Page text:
R. 116(1) EPC (R. 71a(1) EPC 1973) stipulates, inter alia, that, when the EPO issues the summons to oral proceedings, a final date for making written submissions in preparation for the oral proceedings must be fixed. New facts and evidence submitted after this date need not be considered, unless admitted on the grounds that the subject of the proceedings has changed. The same is true for applicants or patentees invited under R. 116(2) EPC (R. 71a(2) EPC 1973) to submit documents which meet the requirements of the EPC.
As construed according to its object and purpose, R. 116 EPC (R. 71a EPC 1973) is intended to give the decision-making department and other procedural parties enough time to prepare thoroughly for the oral proceedings and so ensure that they are not faced with surprising new facts and do not take potentially inappropriate decisions in undue haste (T 765/06; as to the reasons for the introduction of R. 71a EPC see T 343/08). The purpose of R. 116(1) EPC is to provide the EPO with a case management framework for the preparation of oral proceedings (T 798/05, T 66/14). In T 1067/08 the board held that the purpose of this provision was in particular to prevent parties from seeking unjustified procedural advantages by abusive tactics in disregard of procedural economy and to the disadvantage of other parties.
In T 1750/14 the board interpreted R. 116(1) EPC in conjunction with R. 132(2) EPC. From the wording of R. 116(1) EPC it was not clear whether the non-applicability of R. 132(2) EPC to R. 116(1) EPC also precluded the possibility of extending specified periods, implying that the final date for making submissions in preparation for the oral proceedings set under R. 116(1) EPC could not be changed. The board considered that a change of the final date should normally be allowable when the date for oral proceedings is postponed. At least in cases where a final date is specified relative to the date for oral proceedings (usually one month before the scheduled oral proceedings), it could even be argued that the final date was postponed automatically when the oral proceedings were postponed.
According to the established case law, R. 116(1) EPC (former R. 71a EPC 1973) should not be construed as an invitation to submit further evidence (see T 39/93, OJ 1997, 134; T 452/96; T 628/14; T 710/15). There is no general duty for an examining division to provide feedback on an applicant's reply to a summons to oral proceedings, in advance of such oral proceedings (T 343/08, T 462/06, R 2/13). In T 462/06 the board also stated that R. 116 EPC did not mean that already in the communication all lines of arguments or a detailed reasoning for the decision should be set out. In T 601/06 the board held that R. 71a(1) EPC 1973 did not impose an obligation on the EPO to give a preliminary opinion on the allowability of individual claims when issuing the summons.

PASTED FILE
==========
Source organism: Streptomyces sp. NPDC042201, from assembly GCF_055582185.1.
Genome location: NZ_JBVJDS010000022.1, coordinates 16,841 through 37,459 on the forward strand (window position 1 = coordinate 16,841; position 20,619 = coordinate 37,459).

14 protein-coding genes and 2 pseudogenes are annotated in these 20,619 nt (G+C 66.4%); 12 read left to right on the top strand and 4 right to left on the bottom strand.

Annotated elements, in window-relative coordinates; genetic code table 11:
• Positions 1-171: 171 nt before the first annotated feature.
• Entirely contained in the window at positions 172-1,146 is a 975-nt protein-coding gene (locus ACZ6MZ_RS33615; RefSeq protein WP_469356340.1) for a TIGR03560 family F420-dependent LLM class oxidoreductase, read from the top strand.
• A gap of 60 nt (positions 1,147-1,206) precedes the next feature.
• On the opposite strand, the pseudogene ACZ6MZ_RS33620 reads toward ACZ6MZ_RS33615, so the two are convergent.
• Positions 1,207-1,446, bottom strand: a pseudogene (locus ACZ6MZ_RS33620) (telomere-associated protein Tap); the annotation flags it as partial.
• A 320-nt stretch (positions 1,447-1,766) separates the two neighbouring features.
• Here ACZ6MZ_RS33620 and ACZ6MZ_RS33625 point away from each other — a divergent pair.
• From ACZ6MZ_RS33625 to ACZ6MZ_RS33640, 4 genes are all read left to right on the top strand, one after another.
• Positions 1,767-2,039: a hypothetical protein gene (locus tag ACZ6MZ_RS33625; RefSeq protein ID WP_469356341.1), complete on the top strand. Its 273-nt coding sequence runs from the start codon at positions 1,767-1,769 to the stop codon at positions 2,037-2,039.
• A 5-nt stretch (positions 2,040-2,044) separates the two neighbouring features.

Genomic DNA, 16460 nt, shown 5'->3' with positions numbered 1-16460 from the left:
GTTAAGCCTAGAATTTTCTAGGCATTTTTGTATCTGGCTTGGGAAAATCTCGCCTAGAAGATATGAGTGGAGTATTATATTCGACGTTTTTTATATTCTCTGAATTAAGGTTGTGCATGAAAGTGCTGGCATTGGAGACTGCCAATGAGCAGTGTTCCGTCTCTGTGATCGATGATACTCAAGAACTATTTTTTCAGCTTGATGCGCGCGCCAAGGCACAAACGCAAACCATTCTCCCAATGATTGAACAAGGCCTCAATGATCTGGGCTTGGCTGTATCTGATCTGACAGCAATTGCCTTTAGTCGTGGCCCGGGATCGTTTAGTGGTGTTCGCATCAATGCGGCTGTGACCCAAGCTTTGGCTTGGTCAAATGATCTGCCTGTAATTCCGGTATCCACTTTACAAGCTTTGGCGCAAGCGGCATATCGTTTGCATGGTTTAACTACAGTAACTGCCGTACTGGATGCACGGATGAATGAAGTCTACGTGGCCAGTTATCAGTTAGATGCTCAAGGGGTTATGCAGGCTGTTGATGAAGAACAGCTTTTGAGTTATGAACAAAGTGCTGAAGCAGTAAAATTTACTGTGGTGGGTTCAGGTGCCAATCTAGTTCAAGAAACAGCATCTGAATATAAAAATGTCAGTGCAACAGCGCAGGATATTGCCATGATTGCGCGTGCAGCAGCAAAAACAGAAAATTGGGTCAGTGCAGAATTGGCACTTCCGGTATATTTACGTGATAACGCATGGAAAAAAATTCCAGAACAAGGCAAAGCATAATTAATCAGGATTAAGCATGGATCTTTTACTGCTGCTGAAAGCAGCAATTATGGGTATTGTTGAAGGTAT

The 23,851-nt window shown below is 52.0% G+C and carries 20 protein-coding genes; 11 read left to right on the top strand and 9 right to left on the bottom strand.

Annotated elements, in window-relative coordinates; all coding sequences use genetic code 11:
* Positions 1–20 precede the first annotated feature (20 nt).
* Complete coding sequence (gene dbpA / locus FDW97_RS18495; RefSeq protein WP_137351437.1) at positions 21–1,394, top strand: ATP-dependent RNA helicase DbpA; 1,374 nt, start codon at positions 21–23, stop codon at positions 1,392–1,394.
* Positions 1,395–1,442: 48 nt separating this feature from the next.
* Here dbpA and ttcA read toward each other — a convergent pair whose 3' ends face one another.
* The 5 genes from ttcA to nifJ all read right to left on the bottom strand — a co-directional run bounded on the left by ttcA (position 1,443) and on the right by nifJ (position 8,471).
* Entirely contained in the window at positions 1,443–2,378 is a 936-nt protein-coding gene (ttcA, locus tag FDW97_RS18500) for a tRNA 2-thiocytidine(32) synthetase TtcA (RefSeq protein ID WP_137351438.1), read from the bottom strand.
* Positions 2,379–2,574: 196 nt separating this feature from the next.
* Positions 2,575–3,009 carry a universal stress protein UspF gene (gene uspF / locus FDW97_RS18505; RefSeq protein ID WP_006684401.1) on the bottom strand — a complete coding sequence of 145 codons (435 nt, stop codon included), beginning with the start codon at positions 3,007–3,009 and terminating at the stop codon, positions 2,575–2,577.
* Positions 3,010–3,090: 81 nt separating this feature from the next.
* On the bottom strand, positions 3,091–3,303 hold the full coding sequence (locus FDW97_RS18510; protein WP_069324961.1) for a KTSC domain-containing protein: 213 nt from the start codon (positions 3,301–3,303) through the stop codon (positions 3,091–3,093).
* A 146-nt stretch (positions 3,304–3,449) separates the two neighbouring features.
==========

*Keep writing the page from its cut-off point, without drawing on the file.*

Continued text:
In T 355/13 the board held that nothing in the expression "the points to be discussed" could lead to the conclusion that reasons for a preliminary opinion of an opposition division on the matter related to the points to be discussed should be given. The annex to the summons could legitimately only mention the points that needed to be discussed. The annex to the summons in an adversarial inter-partes procedure such as opposition proceedings should not give rise to the impression that the case was decided without having heard the parties, and thus it should not comprise any definite opinion on the final conclusion of the case. However, an opposition division could express a preliminary opinion on the case.
R. 116 EPC (R. 71a EPC 1973), and Art. 114(2) EPC on which it is based, refer to late-filed facts and evidence but not to new arguments, which can be made at any stage in the first-instance proceedings (T 131/01, OJ 2003,115; T 926/07; T 1553/07; T 2430/09; T 2238/15).
For a comprehensive overview of the case law regarding late submissions in general (independent of the preparation of oral proceedings governed by R. 116 EPC), see chapter IV.C.4. "Late submission". For case law when the applicant files amended claims in appeal proceedings after the oral proceedings have been arranged and then does not attend them, see chapter V.A.4.5.3 a) "Absence of applicant (patent proprietor) from oral proceedings".